That was fifteen years ago from the day I sat down to eat my sandwich and read the article about Eileen Fisher.
            The way I first went to the Savage mansion and met Helen came about ‘by referral’.  An attorney I had done some (estate inspection) work for was having lunch with another attorney who presented him with a ‘problem’ about an ‘appraisal’ and inquired if ‘you know anyone I can get’.  Correctly telling him that I ‘do not do appraisals’ but complimentarily saying that I ‘am the one to get’, I was referred.
            This attorney called me about ‘doing an appraisal’.  “I do not do appraisals” I said and then had to explain... that I ‘inspected’ estates and would then report (to who hires me) “what I see, if anything”.  “No...: NO appraisals.  JUST WHAT I SEE”.  Eventually, within this conversational comprehension glitch, he DID hire me based on ...not knowing what I was actually going to do AND the strength of the referral from the other attorney.  HE made an appointment for me to ...go to the Savage mansion estate and “meet” Helen.  It was for 10:30 in the morning qualified with the declaration that “She (Helen) does not like ‘early mornings’ so do not arrive earlier”.
            “Fine.” I said.
            Then he restated to me what he had told me at first; that he had already ‘hired’ an ‘antiques appraiser’ from ‘in town’ (from the actual town the Savage mansion is in) who HE felt was fully qualified to ‘DO THIS’.  This appraiser (who I’d never heard of) had gone to the mansion... also on a ‘morning’ appointment... and... was very shortly expelled from the mansion by Helen who also very shortly had called this attorney “very angry” about this hired appraiser and “never wanted to see her again”.  The attorney didn’t ‘know what that was about’ for neither Helen or the hired appraiser could ‘explain’ ‘what happened’.  In addition to ‘filing that’ information I told the attorney that I ‘have been thrown out of estates too’ so ‘understand this’.
            “Understand this?” he said.
            “Oh.  Ok then.”
            He then repeated his vague description of the Savage estate, the mansion, Helen and that ‘there are a lot of antiques I’ve been told.”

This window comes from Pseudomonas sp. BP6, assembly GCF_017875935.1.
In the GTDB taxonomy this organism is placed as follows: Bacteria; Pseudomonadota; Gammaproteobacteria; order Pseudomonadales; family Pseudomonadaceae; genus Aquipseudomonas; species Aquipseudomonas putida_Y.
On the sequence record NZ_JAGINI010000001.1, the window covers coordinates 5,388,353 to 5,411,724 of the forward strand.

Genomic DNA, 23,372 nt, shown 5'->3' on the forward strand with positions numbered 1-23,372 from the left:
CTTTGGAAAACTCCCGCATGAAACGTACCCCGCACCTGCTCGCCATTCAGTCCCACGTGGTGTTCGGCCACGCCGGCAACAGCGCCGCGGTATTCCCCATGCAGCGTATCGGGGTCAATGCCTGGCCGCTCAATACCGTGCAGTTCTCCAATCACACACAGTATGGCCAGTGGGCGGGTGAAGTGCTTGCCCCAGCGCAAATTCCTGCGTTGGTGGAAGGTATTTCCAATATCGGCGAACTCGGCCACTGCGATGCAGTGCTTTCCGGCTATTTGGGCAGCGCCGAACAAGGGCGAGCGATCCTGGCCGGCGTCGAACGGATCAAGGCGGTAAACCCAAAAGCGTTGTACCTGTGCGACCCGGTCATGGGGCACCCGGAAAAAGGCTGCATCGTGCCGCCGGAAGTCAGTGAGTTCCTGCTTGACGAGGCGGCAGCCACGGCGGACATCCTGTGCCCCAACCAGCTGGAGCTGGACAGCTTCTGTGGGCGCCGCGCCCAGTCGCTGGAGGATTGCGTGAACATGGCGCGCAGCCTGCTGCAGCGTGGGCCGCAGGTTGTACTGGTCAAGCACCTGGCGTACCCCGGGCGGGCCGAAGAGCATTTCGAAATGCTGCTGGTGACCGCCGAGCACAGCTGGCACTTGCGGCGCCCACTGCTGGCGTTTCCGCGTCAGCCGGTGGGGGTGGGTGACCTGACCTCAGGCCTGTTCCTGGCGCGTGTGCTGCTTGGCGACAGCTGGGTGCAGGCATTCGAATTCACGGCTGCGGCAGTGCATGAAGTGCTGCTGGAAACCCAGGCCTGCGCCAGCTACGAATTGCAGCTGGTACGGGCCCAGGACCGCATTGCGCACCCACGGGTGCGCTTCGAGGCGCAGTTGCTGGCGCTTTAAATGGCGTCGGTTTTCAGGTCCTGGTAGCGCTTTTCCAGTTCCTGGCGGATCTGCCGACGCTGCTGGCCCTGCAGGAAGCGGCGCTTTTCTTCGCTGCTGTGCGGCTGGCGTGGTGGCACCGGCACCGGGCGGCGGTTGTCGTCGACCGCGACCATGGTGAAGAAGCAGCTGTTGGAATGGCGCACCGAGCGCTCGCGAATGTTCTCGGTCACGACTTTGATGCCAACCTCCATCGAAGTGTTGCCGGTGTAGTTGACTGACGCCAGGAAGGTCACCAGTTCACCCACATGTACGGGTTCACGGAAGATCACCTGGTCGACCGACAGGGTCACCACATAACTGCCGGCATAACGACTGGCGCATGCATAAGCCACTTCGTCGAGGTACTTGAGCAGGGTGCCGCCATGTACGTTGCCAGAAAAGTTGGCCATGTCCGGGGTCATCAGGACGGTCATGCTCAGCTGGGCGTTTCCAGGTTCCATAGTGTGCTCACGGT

“By who?” I said.
            “The appraiser.” He said.
            “Oh.” I said.
            So... at least fifteen years ago... after this introduction, I ‘went to’ the Savage mansion to ‘inspect’ its ‘estate contents’.
            When I arrived, I parked the truck in front of the mansion and ascended the rough cut granite front steps before the front door.  Rusted iron boot scrapers that had been painted black rose at each end of the top step.  They included... and I turn here to begin the vicious swipe of the dragon’s tail ...of this tale... the coy and understated embellishments of two decorative wrought iron curls on each end... of each boot scraper.  The boot scrappers were just slightly bent at their bases from... one hundred and fifty years of ‘service’.  These old usage bends are too... coy and understated.  Just as the rough cut granite stone steps themselves are ...coy and understated.  Too.
            Standing on this top step, I stood before the front door to the mansion.  This door was wide open.  I paused, looked inside to see down a front hall with ...the requisite and formally understated tall clock to one side of this ‘hall’.  It was across from ‘the stairs’.  I, without hesitation or timid restraint, wrapped the knuckles of my left hand very soundly on the open door.
            “COME RIGHT IN” a woman’s voice boomed from ...somewhere within the ‘Captain’ Savage mansion.  I stepped inside.  I did not close the door.